Tarlan Ghavami, the legendary manager and master optician of the l.a.Eyeworks mothership store on Melrose Avenue, is profiled in Vision Monday wearing Tuffy, one of our stunning designs in perforated stainless steel that's starting a new wave in eyewear!
If you find yourself in Los Angeles this weekend, l.a.Eyeworks invites you to an exclusive book signing with legendary photographer Greg Gorman to celebrate the publication of FRAMED: Greg Gorman for l.a.Eyeworks. Drop by in your post-brunch daze to the mothership store where it all began. Share a little face time with our favorite lensman and the l.a.Eyeworkers as we celebrate our beloved publication featuring 30 years of timeless portraits, 170 fabulous faces, and lotsa great glasses!
l.a.Eyeworks, 7407 Melrose Avenue, Los Angeles | Sunday, February 19, 2-5PM
To mark its 21st annual observance of Day Without Art and World AIDS Day, l.a.Eyeworks invited dozens of clients, friends, and supporters from the arts communities to suggest one song they would like us to play during the day on December 1. Each person was invited to submit not only a song, but a description of themselves and a note about the selection if they liked. The playlist was then offered as a takeaway brochure for our visitors.
Our storefronts also featured beautiful vessels where visitors could light incense as a personal gesture of remembrance and hope. Red ribbons were provided as part of The Ribbon Project.
Here are few highlights from this year's DAY WITHOUT ART / WORLD AIDS DAY Uncensored Visions Playlist 2010:
Catherine Opie / Artist Every Breath You Take • The Police
“In 1983 I was living in San Francisco and photographed the first Candle Light Vigil. It was a somber affair which transformed our community forever. The number one song in 1983 which you would hear in clubs and on the radio was the Police, "Every Breath You Take" which seems appropriate.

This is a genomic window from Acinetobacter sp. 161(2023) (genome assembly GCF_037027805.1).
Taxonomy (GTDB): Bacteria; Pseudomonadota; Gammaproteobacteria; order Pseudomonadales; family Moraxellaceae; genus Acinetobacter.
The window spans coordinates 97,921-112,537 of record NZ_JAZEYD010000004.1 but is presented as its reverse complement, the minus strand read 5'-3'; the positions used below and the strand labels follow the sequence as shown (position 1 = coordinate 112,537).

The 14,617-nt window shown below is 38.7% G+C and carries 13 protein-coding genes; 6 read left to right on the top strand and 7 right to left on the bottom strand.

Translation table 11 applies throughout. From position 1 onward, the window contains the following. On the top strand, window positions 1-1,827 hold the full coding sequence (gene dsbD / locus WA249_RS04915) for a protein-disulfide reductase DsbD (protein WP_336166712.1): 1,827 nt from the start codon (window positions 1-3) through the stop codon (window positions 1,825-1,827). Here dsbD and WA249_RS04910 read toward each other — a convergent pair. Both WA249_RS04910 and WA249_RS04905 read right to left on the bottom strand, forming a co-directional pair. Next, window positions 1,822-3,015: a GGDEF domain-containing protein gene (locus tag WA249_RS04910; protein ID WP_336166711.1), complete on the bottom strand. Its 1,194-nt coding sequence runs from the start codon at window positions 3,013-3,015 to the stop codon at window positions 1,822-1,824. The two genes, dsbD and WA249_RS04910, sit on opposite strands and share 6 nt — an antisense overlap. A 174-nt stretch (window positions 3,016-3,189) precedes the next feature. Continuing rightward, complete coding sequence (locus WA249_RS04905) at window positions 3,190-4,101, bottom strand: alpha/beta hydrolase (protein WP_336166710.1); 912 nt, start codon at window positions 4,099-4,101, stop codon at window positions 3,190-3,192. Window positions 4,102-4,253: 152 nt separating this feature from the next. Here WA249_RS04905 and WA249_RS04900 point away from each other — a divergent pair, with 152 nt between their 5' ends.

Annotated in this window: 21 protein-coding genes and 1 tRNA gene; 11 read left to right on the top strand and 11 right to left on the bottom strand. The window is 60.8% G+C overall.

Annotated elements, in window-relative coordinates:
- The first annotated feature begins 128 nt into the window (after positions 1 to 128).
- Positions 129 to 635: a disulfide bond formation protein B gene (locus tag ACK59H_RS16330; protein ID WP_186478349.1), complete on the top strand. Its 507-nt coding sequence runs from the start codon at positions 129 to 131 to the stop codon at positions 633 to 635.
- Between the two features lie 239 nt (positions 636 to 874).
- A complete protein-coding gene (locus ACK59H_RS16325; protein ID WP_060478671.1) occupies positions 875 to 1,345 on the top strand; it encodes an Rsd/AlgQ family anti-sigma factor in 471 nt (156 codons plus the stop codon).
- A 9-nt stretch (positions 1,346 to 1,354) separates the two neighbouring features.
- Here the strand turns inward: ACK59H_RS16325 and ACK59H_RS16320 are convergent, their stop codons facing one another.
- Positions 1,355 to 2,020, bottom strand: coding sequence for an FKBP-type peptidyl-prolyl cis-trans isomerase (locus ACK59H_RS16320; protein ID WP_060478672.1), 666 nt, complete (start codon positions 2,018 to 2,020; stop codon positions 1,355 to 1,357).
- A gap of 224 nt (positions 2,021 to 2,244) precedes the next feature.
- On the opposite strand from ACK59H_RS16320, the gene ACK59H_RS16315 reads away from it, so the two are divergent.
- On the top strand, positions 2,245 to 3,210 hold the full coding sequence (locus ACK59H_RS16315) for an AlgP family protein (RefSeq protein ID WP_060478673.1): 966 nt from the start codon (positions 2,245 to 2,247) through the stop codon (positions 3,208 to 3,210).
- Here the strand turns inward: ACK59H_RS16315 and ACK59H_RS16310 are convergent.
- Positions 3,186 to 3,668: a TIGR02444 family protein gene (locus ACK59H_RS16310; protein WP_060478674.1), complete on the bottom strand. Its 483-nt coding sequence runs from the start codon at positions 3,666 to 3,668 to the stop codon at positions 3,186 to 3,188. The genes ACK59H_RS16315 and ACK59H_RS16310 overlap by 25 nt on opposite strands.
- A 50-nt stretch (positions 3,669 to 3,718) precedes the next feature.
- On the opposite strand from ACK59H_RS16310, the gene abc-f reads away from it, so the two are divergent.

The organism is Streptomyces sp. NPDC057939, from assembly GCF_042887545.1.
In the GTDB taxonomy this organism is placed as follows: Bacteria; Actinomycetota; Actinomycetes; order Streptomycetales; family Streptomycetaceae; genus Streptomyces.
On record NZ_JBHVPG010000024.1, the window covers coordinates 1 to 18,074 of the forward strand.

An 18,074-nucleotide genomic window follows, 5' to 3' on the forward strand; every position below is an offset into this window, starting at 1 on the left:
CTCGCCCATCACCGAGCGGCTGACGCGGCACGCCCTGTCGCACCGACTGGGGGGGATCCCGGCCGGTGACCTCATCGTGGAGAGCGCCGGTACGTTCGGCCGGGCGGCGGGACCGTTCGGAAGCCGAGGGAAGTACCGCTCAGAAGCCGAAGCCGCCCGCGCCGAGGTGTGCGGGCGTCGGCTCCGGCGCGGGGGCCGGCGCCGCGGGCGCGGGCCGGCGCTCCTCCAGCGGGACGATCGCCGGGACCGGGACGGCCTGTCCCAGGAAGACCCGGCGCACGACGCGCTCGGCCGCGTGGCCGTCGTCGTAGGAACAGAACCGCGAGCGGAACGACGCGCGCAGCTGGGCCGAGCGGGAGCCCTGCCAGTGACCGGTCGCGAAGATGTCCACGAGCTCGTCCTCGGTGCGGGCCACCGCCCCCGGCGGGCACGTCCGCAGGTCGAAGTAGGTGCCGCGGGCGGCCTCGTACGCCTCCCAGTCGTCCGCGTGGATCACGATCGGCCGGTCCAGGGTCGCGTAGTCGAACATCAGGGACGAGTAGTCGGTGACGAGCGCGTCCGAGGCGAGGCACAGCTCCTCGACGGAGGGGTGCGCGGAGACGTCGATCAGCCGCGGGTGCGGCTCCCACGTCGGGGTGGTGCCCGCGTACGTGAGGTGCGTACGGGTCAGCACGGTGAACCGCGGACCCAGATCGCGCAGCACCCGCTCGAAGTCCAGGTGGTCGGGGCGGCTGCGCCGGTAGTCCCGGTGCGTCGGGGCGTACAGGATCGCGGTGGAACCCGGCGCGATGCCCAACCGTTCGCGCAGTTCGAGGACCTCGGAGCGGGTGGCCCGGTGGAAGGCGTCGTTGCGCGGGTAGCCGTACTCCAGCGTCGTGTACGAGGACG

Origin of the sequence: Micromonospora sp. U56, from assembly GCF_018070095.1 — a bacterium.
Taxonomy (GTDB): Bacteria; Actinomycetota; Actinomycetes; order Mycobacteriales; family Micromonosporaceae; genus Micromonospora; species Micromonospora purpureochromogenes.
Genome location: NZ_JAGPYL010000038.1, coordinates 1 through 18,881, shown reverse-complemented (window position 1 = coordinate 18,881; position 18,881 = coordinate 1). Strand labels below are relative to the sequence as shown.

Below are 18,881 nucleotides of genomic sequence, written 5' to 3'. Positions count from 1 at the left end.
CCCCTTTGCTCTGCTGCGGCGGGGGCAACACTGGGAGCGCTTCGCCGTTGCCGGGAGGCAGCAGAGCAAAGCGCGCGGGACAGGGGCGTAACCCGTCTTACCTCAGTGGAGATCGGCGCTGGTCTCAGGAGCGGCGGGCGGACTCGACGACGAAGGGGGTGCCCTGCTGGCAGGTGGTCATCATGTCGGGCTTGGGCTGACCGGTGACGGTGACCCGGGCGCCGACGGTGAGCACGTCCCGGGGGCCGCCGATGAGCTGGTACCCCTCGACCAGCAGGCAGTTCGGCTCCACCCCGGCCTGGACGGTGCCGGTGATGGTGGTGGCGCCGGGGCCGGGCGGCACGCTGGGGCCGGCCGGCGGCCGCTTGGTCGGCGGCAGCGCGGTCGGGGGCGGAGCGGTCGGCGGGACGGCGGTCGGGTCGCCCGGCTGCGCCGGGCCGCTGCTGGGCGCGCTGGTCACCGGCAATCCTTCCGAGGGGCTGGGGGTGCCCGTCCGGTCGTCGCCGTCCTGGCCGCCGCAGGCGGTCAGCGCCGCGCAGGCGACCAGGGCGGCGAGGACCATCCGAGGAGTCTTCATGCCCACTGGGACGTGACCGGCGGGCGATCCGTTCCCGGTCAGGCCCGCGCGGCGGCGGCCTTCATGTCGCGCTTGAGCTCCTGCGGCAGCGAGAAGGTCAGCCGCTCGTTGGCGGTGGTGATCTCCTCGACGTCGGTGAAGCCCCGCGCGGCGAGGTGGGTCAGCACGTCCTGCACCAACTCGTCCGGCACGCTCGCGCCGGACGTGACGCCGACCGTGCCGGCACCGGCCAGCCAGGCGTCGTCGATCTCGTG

Elizabeth Streb / Extreme Action Choreographer Learning to Fly • Tom Petty & the Heartbreakers
“Well, I have been trying to Fly for my whole life so far, and the tone of this song is why I favor it, sound-wise and concept-wise it states matter-offactually: 'Learning to fly, but I don't have wings- coming down is the hardest part'...both of which I have discovered vividly. The failure of flight, the end of the air, is where all of the information hides.”
Neil Denari / Architect Heart of Darkness • Pere Ubu
“Pure anxiety about possibly everything.”
Liz Young / Artist As Usual • Brenda Lee
“After my dear friend Jim Reva died, I experienced life in much the same way: the sun came up each day, I moved thru the city as I had before, things seemed the same but something had changed forever. Many people who saw me knew nothing of my loss and others had experienced it too. I carried Jimmy with me, I still do, his name is tattooed on my arm. This song reflects my feelings of loss, the difficulty of acceptance and the ability to carry on with life in those painful moments. I love the songs of Brenda Lee, sweet, sentimental and sometimes sassy....much like Jimmy although he resisted being sentimental which only made me turn it up. I loved Jimmy so. We talked everyday, about life, about art, about nothing. It sometimes seems so unfair that He is gone and that I have lived all this time without him, his love and guidance and his beautiful spirit...but then have I?”
Greg Gorman / Photographer Rattlesnake Charm (Dream machine) • Sean Hayes
Gai Gherardi / Co-Designer, l.a.Eyeworks Anthem • Perla Batalla and Julie Christensen (song by Leonard Cohen)
Allee Willis / Grammy, Emmy, Tony and Webbie winning and nominated songwriter, artist, multimediaist, director, collector, party thrower and curator/social director of The Allee Willis Museum of Kitsch at AWMoK.com September • Earth, Wind & Fire
“I wrote it and it’s an eternally uplifting song.”
Rose Apodaca / Co-founder of design retailer A+R and pop culture writer: